Alright. My list of events (concisely):
The Avignon Papacy (Frenchies) lasted from (1309-1377). In 1378 a new Italian Pope was named:
--Pope Urban VI (1378-1389) (Italian)
The college of Cardinals were still mostly Frenchies. Pope Urban not only was proud to be an Italian Pope, he showed it. He openly lorded over them. After 3.5 months, the French cardinals said "non" to this new Pope and decided it was invalid. The election was conducted under considerable pressure. This is questioned as to if it actually invalidates the election.
In any case, a new Pope from Naples was elected:
--Clement VII (1378-1394)
And begins the Great Papal Schism of 1378-1417 (dum dum duummmm). The Split:
-Urban VI backed by Germany, Italy, northern and eastern Europe, and England
-Clement VII backed by Iberian Peninsula (except Portugal), France, and Scotland --> And his successor Benedict XIII (1394-1417)
Up to this point there had been three papal schisms (1080-1100, 1130-1138, and 1159-1177), but they had been resolved by one of the two Popes gaining full recognition. In this Schism both sides had successors, and the support ran deep. This also means none of the previous Popes have been intervened by a council.
The best solution was via conventionis
. That is, mutual resignation through bilateral agreement for the sake of Christian unity.
They both agreed to meet in 1408 to do this by meeting in Savona. Benedict XIII (Avignon) went to Savona, but Gregory XII (Roman successor, 1406-1415) did not. Benedict went partway to meet Gregory, but they never still never met.
Enter "Concilliarism". That is, the doctrine that a council stands above the Pope. Until now, the only way a Pope could be deposed was if he was claimed a heretic (papa haereticus
). Otherwise, he was the faithful 'vicar of Christ' that no one could judge (prima sedes a nemine iudicatur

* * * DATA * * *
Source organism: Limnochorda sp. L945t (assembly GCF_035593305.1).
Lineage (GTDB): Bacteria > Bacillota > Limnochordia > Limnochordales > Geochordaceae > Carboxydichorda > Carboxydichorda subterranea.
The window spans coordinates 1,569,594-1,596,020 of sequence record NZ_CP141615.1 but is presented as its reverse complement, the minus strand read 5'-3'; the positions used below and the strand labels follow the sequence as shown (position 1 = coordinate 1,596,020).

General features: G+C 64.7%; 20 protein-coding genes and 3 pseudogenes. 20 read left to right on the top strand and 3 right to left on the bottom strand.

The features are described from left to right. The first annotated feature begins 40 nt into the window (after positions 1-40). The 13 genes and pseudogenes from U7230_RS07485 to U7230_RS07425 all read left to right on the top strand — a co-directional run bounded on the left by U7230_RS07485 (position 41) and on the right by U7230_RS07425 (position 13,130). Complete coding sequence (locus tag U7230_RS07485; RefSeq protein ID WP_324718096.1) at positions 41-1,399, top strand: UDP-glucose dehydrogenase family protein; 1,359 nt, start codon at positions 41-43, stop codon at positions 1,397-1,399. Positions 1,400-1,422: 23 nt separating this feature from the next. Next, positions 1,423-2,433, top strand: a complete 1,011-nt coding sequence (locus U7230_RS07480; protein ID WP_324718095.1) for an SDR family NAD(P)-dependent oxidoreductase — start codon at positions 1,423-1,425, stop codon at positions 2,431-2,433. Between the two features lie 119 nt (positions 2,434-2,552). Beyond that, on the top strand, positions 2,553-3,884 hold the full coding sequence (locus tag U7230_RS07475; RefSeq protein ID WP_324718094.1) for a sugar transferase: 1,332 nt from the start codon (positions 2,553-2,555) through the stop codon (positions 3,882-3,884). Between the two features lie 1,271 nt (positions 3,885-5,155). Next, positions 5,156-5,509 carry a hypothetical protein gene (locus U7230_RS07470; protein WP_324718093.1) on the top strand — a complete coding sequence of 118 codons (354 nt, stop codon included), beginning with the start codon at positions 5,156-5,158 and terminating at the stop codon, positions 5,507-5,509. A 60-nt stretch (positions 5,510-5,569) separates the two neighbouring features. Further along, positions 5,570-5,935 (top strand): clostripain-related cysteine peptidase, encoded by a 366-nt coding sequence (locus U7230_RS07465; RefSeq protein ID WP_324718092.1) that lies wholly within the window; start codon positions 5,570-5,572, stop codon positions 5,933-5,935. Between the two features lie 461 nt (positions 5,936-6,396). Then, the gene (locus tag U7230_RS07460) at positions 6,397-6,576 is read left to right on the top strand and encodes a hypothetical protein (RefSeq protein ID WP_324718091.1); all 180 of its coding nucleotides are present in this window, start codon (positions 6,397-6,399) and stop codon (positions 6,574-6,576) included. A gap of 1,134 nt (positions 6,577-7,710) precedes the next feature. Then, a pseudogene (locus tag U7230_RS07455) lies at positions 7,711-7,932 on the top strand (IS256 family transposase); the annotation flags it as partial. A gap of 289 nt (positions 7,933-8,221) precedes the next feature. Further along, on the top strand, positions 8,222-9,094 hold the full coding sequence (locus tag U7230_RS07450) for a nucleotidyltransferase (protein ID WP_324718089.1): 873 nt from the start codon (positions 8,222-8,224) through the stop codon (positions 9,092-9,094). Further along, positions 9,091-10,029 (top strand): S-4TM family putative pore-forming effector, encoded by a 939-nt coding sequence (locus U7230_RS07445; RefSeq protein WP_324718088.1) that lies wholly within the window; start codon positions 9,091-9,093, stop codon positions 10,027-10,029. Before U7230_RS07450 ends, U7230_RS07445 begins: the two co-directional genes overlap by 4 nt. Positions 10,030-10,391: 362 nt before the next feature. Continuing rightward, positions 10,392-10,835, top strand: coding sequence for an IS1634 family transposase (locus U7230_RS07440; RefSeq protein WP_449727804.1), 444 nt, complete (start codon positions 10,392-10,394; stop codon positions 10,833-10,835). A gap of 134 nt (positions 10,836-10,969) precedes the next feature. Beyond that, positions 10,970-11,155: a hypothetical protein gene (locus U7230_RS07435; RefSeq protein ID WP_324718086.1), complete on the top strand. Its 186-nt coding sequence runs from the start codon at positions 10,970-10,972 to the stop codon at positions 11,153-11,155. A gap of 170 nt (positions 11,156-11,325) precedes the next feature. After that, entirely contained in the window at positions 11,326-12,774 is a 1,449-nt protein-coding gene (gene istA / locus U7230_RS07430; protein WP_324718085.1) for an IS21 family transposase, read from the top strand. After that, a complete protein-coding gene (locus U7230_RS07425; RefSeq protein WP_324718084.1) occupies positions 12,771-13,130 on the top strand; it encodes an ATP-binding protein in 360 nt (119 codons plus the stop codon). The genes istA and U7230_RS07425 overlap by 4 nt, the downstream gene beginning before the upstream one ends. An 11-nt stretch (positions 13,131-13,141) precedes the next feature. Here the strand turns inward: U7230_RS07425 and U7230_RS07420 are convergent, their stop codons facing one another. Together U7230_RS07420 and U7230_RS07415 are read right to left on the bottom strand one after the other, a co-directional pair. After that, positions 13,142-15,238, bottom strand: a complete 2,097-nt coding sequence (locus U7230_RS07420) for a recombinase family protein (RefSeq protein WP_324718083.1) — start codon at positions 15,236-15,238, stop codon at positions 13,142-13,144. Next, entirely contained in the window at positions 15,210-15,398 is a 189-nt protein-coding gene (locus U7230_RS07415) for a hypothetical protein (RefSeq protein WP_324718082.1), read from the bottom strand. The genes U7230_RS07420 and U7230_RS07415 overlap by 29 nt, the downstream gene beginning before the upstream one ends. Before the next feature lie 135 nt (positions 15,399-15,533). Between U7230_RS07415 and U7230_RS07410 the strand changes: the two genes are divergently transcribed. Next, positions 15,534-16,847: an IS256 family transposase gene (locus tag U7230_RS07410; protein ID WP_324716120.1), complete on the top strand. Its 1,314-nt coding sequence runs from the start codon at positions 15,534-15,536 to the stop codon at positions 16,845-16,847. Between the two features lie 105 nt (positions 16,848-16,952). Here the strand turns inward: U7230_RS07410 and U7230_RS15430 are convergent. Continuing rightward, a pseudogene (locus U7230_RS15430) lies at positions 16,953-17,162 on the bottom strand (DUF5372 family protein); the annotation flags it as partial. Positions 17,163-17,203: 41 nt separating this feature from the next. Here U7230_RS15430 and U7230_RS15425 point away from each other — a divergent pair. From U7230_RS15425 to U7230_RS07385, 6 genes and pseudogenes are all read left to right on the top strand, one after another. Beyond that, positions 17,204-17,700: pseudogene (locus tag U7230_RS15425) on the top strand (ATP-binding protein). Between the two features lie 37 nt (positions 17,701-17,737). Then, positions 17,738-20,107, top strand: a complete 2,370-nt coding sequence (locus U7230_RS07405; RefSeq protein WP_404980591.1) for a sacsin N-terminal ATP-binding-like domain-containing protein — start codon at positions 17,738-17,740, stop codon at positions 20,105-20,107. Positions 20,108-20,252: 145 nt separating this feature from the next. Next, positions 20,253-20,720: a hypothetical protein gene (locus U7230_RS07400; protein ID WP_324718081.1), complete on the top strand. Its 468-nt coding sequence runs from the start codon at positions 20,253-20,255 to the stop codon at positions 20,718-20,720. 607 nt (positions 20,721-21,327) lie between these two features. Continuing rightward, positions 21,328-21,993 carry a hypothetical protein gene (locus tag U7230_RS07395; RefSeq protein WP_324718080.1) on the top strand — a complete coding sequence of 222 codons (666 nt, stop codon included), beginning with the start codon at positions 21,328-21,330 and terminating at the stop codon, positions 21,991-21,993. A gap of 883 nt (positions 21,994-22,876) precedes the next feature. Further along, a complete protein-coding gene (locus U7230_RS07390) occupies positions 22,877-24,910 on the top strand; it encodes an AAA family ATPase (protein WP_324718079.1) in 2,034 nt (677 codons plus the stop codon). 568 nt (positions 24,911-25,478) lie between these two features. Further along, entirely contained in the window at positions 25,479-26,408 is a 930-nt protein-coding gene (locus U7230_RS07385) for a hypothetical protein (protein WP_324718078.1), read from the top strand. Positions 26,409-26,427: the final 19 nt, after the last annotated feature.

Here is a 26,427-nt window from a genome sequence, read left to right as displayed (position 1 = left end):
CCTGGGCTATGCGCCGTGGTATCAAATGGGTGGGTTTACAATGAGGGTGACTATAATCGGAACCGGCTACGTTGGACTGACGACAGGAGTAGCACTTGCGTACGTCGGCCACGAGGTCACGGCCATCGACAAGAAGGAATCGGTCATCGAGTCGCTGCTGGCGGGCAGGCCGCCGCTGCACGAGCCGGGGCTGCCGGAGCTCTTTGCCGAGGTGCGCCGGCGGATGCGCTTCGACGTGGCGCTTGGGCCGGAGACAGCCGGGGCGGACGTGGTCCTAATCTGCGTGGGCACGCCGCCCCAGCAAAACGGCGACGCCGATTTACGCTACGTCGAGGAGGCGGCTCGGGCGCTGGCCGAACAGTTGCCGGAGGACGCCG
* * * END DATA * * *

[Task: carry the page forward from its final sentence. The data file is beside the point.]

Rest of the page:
Since the Council of Vienne (1311-1312), there had been plenty of voices that agreed with the position the Papacy was the greatest obstacle to reform. What reform? Financial corruption. Reservations, annates, and expectancies had caused finance to be the dominant force within the Roman church. Simony had become far too common. With the current problem, the concilliar voices became stronger.
Since via conventionis
was rejected, via concilii
took it's shot at fixing the schism. Since the Pope couldn't call a council, the next in line was the college of cardinals. They met in 1409 at the council of Pisa. They put BOTH Popes on trial and deposed them as heretics.
Heretics (the only way they could be deposed) for refusing to resign in order to facilitate union. They had violated the faith that the Church is "one" and "holy".
The council then elected Alexander V (1409-1410) as the new pope, who was followed by John XXIII (1410-1415).
But.... it didn't work. It was a trinitas non benedicta, sed maledicta
. Despite the greater support of the church being behind the concilliar Pope (Pisa), the other two still had their supporters.
-Benedict XIII(Avignon) was still supported by Spain and Scotland.
-Gregory XII was still supported by some of Germany and now Naples.
A second attempt
was then made to resolve by council.
The German King Sigismund now took control and called a council. Working with Pope John XXII, Sigismund called a council (who because of greater support, were obedient to John). Now the method was more diplomatic by showing great concern for the legitimacy of each Pope in order to achieve unity.
The Council of Constance supported John XXII. They needed him to be recognized as legitimate and get Gregory XII and Benedict XIII to resign. But Sigismund saw that the Pisan Pope would have to resign as well. And this is where is gets funny.
John XXII first agrees to resign. Then flees Constance due to being afraid for his life. Sigismund sent messengers to John, but he then fled again! He also revoked his promise to resign saying it was forced and invalid. Additionally, he called the cardinals to him (attempts to dissolve the council).The cardinals, against previous thought, refuse to submit and stand on their own rights.
They submit Haec Sancta in 1415. They declare being "legitimately assembled in the Holy Spirit" and representing the church, receiving their power from Christ, and EVERYONE is bound to obey (even Popes).
-John XXII was arrested, tried, and deposed.
-Gregory XII agrees to resign. Formally calls a council for himself, and resigns.
-Benedict said the cardinals weren't legitimate. The only legitimate cardinals were the ones originally who were appointed one before the schism (1378). Guess who the only cardinal left that was from then? That's right.... Benedict. So, he was the only legit cardinal.... Long story short he was deposed in 1417 and lived in a castle in Aragon until his death which he called his "Noah's ark". (He had excommunicated the whole Church and thus was the only true Christian left.)
They then elected a new Pope: Martin V (1417-1431).
Part of the decisions at the Council was to have regular councils to regulate and reform the church. BUT, that was more tedious than realized (generally every 10 years), because not everyone could show that often. The process eventually broke down.